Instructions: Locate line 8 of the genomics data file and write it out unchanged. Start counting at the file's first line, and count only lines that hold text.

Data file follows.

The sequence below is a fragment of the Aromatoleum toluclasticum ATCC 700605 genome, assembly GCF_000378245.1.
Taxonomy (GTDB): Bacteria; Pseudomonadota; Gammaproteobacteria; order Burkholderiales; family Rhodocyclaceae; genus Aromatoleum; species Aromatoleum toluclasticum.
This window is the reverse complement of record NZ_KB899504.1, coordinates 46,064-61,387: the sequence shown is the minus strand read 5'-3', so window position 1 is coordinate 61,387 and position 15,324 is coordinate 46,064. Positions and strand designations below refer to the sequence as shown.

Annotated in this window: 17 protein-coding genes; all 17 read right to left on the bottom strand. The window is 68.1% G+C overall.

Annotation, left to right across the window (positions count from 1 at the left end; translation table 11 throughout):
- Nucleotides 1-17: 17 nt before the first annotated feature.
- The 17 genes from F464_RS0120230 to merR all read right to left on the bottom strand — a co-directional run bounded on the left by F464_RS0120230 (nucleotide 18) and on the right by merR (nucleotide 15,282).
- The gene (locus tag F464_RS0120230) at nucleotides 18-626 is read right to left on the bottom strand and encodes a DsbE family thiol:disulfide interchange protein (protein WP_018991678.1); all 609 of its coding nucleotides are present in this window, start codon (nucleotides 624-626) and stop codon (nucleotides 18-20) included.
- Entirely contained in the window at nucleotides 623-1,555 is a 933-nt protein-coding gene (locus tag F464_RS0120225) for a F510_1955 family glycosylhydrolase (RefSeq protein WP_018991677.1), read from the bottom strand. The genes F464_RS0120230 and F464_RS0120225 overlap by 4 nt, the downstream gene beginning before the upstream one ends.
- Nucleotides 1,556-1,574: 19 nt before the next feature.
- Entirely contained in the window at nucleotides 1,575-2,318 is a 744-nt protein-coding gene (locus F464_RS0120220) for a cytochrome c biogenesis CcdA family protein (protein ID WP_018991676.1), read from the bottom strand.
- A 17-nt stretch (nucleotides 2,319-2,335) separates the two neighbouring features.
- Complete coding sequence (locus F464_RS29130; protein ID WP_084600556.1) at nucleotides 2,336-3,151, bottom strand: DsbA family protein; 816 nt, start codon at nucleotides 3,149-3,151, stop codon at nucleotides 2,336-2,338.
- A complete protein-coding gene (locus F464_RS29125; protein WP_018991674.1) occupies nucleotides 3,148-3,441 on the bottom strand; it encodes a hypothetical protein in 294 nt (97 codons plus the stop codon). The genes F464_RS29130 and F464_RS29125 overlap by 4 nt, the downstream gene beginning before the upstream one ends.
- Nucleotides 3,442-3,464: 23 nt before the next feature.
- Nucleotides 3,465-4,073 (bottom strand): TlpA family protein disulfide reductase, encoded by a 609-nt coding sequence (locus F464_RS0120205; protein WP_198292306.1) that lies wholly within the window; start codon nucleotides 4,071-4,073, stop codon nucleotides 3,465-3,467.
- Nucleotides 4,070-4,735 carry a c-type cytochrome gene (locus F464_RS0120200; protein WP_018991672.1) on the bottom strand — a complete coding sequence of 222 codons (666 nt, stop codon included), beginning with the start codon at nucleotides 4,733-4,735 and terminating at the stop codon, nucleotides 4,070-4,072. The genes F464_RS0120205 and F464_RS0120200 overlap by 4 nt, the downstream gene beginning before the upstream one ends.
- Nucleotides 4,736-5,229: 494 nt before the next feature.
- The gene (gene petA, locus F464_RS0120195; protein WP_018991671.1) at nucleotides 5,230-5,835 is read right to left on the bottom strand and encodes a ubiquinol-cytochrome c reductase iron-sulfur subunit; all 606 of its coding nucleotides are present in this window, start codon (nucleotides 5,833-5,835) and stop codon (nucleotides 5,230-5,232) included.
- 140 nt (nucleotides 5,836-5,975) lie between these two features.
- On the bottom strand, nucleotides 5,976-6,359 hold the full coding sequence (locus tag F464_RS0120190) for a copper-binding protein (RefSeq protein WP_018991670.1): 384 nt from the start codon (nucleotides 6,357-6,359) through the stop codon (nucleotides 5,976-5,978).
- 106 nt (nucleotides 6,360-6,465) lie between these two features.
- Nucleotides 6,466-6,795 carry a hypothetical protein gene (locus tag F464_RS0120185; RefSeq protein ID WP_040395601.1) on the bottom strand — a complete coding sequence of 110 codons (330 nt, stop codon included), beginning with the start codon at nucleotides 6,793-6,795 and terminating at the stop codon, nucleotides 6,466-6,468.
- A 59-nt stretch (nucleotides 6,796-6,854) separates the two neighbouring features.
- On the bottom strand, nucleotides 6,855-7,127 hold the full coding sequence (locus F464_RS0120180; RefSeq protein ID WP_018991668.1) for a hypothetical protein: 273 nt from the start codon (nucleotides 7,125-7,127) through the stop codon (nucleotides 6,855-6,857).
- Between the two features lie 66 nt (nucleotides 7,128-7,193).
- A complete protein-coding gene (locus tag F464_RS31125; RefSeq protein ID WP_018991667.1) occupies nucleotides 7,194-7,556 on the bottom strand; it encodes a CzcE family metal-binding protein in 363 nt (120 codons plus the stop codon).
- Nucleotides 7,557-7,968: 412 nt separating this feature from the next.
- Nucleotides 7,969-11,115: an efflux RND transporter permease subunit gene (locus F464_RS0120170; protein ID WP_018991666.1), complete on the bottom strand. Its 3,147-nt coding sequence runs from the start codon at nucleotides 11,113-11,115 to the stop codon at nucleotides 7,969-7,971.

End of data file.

- The gene (locus tag F464_RS0120230) at nucleotides 18-626 is read right to left on the bottom strand and encodes a DsbE family thiol:disulfide interchange protein (protein WP_018991678.1); all 609 of its coding nucleotides are present in this window, start codon (nucleotides 624-626) and stop codon (nucleotides 18-20) included.